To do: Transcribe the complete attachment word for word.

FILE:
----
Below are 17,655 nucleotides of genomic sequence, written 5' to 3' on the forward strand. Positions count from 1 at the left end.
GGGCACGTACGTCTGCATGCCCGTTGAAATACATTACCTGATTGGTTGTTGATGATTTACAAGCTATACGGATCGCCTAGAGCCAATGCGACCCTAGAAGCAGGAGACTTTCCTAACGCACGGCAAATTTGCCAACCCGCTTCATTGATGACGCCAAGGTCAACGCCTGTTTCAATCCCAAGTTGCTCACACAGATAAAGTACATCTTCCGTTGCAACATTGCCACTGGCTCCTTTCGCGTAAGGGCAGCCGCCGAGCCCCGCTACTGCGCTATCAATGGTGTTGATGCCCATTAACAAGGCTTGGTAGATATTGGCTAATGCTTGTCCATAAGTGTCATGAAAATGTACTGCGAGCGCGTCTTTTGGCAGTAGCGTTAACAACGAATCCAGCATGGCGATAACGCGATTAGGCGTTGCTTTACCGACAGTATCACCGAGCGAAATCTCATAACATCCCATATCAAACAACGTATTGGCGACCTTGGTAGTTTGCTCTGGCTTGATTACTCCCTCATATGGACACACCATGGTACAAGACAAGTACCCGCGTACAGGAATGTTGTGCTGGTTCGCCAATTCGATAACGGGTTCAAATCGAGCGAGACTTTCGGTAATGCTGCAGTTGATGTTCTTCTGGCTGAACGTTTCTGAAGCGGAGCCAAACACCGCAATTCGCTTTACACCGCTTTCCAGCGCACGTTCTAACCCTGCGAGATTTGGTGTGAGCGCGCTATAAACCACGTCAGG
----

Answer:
Below are 17,655 nucleotides of genomic sequence, written 5' to 3' on the forward strand. Positions count from 1 at the left end.
GGGCACGTACGTCTGCATGCCCGTTGAAATACATTACCTGATTGGTTGTTGATGATTTACAAGCTATACGGATCGCCTAGAGCCAATGCGACCCTAGAAGCAGGAGACTTTCCTAACGCACGGCAAATTTGCCAACCCGCTTCATTGATGACGCCAAGGTCAACGCCTGTTTCAATCCCAAGTTGCTCACACAGATAAAGTACATCTTCCGTTGCAACATTGCCACTGGCTCCTTTCGCGTAAGGGCAGCCGCCGAGCCCCGCTACTGCGCTATCAATGGTGTTGATGCCCATTAACAAGGCTTGGTAGATATTGGCTAATGCTTGTCCATAAGTGTCATGAAAATGTACTGCGAGCGCGTCTTTTGGCAGTAGCGTTAACAACGAATCCAGCATGGCGATAACGCGATTAGGCGTTGCTTTACCGACAGTATCACCGAGCGAAATCTCATAACATCCCATATCAAACAACGTATTGGCGACCTTGGTAGTTTGCTCTGGCTTGATTACTCCCTCATATGGACACACCATGGTACAAGACAAGTACCCGCGTACAGGAATGTTGTGCTGGTTCGCCAATTCGATAACGGGTTCAAATCGAGCGAGACTTTCGGTAATGCTGCAGTTGATGTTCTTCTGGCTGAACGTTTCTGAAGCGGAGCCAAACACCGCAATTCGCTTTACACCGCTTTCCAGCGCACGTTCTAACCCTGCGAGATTTGGTGTGAGCGCGCTATAAACCACGTCAGG